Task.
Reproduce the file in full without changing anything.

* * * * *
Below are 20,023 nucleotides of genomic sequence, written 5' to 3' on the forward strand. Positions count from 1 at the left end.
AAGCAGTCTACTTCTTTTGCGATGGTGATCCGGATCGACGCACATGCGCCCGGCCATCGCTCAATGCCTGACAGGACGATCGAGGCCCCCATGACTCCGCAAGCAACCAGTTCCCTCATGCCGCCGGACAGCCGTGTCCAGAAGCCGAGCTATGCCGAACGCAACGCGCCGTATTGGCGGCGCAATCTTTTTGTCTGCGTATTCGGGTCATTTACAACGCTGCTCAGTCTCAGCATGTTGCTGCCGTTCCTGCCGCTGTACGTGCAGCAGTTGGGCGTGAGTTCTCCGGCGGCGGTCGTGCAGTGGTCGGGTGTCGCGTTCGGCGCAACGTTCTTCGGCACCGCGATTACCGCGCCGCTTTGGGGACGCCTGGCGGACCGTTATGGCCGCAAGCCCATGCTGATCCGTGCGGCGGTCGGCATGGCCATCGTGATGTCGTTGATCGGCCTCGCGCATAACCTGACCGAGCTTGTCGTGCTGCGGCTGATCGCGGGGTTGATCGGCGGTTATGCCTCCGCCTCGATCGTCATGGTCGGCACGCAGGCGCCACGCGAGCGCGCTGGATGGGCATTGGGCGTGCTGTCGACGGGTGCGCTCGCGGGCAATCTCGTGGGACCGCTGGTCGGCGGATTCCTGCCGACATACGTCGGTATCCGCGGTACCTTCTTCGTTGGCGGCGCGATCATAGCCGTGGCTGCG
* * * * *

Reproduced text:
Below are 20,023 nucleotides of genomic sequence, written 5' to 3' on the forward strand. Positions count from 1 at the left end.
AAGCAGTCTACTTCTTTTGCGATGGTGATCCGGATCGACGCACATGCGCCCGGCCATCGCTCAATGCCTGACAGGACGATCGAGGCCCCCATGACTCCGCAAGCAACCAGTTCCCTCATGCCGCCGGACAGCCGTGTCCAGAAGCCGAGCTATGCCGAACGCAACGCGCCGTATTGGCGGCGCAATCTTTTTGTCTGCGTATTCGGGTCATTTACAACGCTGCTCAGTCTCAGCATGTTGCTGCCGTTCCTGCCGCTGTACGTGCAGCAGTTGGGCGTGAGTTCTCCGGCGGCGGTCGTGCAGTGGTCGGGTGTCGCGTTCGGCGCAACGTTCTTCGGCACCGCGATTACCGCGCCGCTTTGGGGACGCCTGGCGGACCGTTATGGCCGCAAGCCCATGCTGATCCGTGCGGCGGTCGGCATGGCCATCGTGATGTCGTTGATCGGCCTCGCGCATAACCTGACCGAGCTTGTCGTGCTGCGGCTGATCGCGGGGTTGATCGGCGGTTATGCCTCCGCCTCGATCGTCATGGTCGGCACGCAGGCGCCACGCGAGCGCGCTGGATGGGCATTGGGCGTGCTGTCGACGGGTGCGCTCGCGGGCAATCTCGTGGGACCGCTGGTCGGCGGATTCCTGCCGACATACGTCGGTATCCGCGGTACCTTCTTCGTTGGCGGCGCGATCATAGCCGTGGCTGCG